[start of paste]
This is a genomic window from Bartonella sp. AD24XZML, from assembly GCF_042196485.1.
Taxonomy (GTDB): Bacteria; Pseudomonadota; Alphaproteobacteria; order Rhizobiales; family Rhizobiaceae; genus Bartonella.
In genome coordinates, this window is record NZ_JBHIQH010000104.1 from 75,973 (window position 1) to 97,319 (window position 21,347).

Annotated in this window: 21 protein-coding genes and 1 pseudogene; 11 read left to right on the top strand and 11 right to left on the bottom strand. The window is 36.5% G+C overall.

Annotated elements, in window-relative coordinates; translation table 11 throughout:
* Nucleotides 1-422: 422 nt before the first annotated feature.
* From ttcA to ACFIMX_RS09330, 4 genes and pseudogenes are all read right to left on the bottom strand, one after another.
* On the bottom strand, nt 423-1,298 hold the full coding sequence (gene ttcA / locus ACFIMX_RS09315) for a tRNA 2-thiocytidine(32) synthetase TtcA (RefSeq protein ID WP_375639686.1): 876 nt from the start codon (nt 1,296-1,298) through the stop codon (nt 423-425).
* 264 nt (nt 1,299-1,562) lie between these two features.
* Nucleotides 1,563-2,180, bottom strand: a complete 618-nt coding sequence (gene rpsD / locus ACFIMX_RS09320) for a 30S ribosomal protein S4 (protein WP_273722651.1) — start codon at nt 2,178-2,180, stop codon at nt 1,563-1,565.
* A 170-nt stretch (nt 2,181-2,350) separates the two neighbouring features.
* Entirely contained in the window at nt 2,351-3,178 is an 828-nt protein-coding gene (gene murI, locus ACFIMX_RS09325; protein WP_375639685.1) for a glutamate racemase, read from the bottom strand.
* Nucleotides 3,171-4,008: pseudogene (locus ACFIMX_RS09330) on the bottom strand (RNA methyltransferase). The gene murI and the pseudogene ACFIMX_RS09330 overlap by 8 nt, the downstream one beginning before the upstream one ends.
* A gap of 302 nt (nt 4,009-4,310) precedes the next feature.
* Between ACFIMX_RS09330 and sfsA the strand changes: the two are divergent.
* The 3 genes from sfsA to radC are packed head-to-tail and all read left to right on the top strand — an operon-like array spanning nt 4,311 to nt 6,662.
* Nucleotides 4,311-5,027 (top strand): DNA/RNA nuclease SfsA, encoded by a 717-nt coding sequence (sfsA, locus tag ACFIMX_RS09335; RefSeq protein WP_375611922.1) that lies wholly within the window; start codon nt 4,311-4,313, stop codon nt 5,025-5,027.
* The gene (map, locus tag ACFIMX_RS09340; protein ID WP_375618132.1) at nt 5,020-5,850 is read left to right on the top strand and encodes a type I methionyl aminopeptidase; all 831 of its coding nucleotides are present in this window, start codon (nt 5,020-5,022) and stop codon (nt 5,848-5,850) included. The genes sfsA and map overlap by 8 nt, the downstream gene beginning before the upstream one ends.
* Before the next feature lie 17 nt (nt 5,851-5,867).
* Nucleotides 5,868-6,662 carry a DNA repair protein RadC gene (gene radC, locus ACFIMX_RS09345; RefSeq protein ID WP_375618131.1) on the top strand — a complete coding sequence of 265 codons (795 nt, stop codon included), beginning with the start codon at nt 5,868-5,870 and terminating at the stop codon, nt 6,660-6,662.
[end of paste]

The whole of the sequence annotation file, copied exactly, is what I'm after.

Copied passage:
This is a genomic window from Bartonella sp. AD24XZML, from assembly GCF_042196485.1.
Taxonomy (GTDB): Bacteria; Pseudomonadota; Alphaproteobacteria; order Rhizobiales; family Rhizobiaceae; genus Bartonella.
In genome coordinates, this window is record NZ_JBHIQH010000104.1 from 75,973 (window position 1) to 97,319 (window position 21,347).

Annotated in this window: 21 protein-coding genes and 1 pseudogene; 11 read left to right on the top strand and 11 right to left on the bottom strand. The window is 36.5% G+C overall.

Annotated elements, in window-relative coordinates; translation table 11 throughout:
* Nucleotides 1-422: 422 nt before the first annotated feature.
* From ttcA to ACFIMX_RS09330, 4 genes and pseudogenes are all read right to left on the bottom strand, one after another.
* On the bottom strand, nt 423-1,298 hold the full coding sequence (gene ttcA / locus ACFIMX_RS09315) for a tRNA 2-thiocytidine(32) synthetase TtcA (RefSeq protein ID WP_375639686.1): 876 nt from the start codon (nt 1,296-1,298) through the stop codon (nt 423-425).
* 264 nt (nt 1,299-1,562) lie between these two features.
* Nucleotides 1,563-2,180, bottom strand: a complete 618-nt coding sequence (gene rpsD / locus ACFIMX_RS09320) for a 30S ribosomal protein S4 (protein WP_273722651.1) — start codon at nt 2,178-2,180, stop codon at nt 1,563-1,565.
* A 170-nt stretch (nt 2,181-2,350) separates the two neighbouring features.
* Entirely contained in the window at nt 2,351-3,178 is an 828-nt protein-coding gene (gene murI, locus ACFIMX_RS09325; protein WP_375639685.1) for a glutamate racemase, read from the bottom strand.
* Nucleotides 3,171-4,008: pseudogene (locus ACFIMX_RS09330) on the bottom strand (RNA methyltransferase). The gene murI and the pseudogene ACFIMX_RS09330 overlap by 8 nt, the downstream one beginning before the upstream one ends.
* A gap of 302 nt (nt 4,009-4,310) precedes the next feature.
* Between ACFIMX_RS09330 and sfsA the strand changes: the two are divergent.
* The 3 genes from sfsA to radC are packed head-to-tail and all read left to right on the top strand — an operon-like array spanning nt 4,311 to nt 6,662.
* Nucleotides 4,311-5,027 (top strand): DNA/RNA nuclease SfsA, encoded by a 717-nt coding sequence (sfsA, locus tag ACFIMX_RS09335; RefSeq protein WP_375611922.1) that lies wholly within the window; start codon nt 4,311-4,313, stop codon nt 5,025-5,027.
* The gene (map, locus tag ACFIMX_RS09340; protein ID WP_375618132.1) at nt 5,020-5,850 is read left to right on the top strand and encodes a type I methionyl aminopeptidase; all 831 of its coding nucleotides are present in this window, start codon (nt 5,020-5,022) and stop codon (nt 5,848-5,850) included. The genes sfsA and map overlap by 8 nt, the downstream gene beginning before the upstream one ends.
* Before the next feature lie 17 nt (nt 5,851-5,867).
* Nucleotides 5,868-6,662 carry a DNA repair protein RadC gene (gene radC, locus ACFIMX_RS09345; RefSeq protein ID WP_375618131.1) on the top strand — a complete coding sequence of 265 codons (795 nt, stop codon included), beginning with the start codon at nt 5,868-5,870 and terminating at the stop codon, nt 6,660-6,662.